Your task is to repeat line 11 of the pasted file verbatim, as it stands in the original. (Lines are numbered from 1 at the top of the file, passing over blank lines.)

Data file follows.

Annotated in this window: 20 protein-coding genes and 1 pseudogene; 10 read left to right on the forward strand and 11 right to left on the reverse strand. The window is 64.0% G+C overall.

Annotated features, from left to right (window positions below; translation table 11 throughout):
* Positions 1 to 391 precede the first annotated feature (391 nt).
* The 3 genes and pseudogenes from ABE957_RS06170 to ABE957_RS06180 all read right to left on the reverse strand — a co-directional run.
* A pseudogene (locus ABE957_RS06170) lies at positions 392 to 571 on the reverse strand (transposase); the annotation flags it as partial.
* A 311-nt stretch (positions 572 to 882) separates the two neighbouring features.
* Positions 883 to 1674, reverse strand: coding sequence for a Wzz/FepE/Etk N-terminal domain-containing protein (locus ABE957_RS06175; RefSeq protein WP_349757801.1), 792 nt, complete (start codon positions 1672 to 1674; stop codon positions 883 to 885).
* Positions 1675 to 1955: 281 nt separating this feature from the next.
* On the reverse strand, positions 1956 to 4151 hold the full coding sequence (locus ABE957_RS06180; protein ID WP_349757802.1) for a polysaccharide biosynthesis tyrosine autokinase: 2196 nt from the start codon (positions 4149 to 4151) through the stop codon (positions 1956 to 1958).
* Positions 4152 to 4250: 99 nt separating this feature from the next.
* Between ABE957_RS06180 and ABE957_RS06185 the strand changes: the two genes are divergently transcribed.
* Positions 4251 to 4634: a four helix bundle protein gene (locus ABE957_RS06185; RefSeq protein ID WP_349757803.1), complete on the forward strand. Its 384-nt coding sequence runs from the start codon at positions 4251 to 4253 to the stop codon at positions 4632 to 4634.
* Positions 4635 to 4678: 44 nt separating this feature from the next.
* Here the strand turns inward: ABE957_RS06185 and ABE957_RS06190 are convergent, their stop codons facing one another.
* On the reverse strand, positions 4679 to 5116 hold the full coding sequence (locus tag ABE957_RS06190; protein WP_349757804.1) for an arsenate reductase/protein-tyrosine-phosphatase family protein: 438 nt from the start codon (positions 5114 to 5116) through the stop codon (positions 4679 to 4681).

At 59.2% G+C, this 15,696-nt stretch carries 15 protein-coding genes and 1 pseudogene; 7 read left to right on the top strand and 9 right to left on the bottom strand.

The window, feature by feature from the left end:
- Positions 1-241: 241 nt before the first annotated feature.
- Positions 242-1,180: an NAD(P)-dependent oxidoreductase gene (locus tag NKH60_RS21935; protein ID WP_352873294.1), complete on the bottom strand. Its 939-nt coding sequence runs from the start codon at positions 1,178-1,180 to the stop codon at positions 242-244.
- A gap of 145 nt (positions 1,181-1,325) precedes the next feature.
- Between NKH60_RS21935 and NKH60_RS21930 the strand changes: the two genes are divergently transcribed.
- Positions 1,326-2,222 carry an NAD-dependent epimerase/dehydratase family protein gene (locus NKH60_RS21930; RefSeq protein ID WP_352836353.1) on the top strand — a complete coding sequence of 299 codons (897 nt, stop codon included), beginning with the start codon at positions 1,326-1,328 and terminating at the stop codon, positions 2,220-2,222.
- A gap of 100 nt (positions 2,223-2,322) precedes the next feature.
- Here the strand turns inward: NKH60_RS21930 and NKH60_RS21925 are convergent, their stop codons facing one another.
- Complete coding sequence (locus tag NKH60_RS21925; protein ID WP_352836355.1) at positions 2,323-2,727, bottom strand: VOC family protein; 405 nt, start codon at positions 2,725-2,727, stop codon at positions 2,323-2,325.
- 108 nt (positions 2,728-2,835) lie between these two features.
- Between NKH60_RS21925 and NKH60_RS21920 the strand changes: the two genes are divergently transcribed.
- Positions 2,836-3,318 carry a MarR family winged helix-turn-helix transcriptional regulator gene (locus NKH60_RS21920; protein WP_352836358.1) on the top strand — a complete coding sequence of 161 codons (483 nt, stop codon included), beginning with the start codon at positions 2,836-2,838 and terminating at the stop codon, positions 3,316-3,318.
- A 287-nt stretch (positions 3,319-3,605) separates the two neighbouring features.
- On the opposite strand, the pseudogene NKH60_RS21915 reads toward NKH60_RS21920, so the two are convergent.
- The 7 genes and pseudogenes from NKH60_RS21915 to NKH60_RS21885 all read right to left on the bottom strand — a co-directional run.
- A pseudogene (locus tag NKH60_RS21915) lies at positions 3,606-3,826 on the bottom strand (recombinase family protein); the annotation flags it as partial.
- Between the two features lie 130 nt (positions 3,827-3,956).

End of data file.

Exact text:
* Between ABE957_RS06180 and ABE957_RS06185 the strand changes: the two genes are divergently transcribed.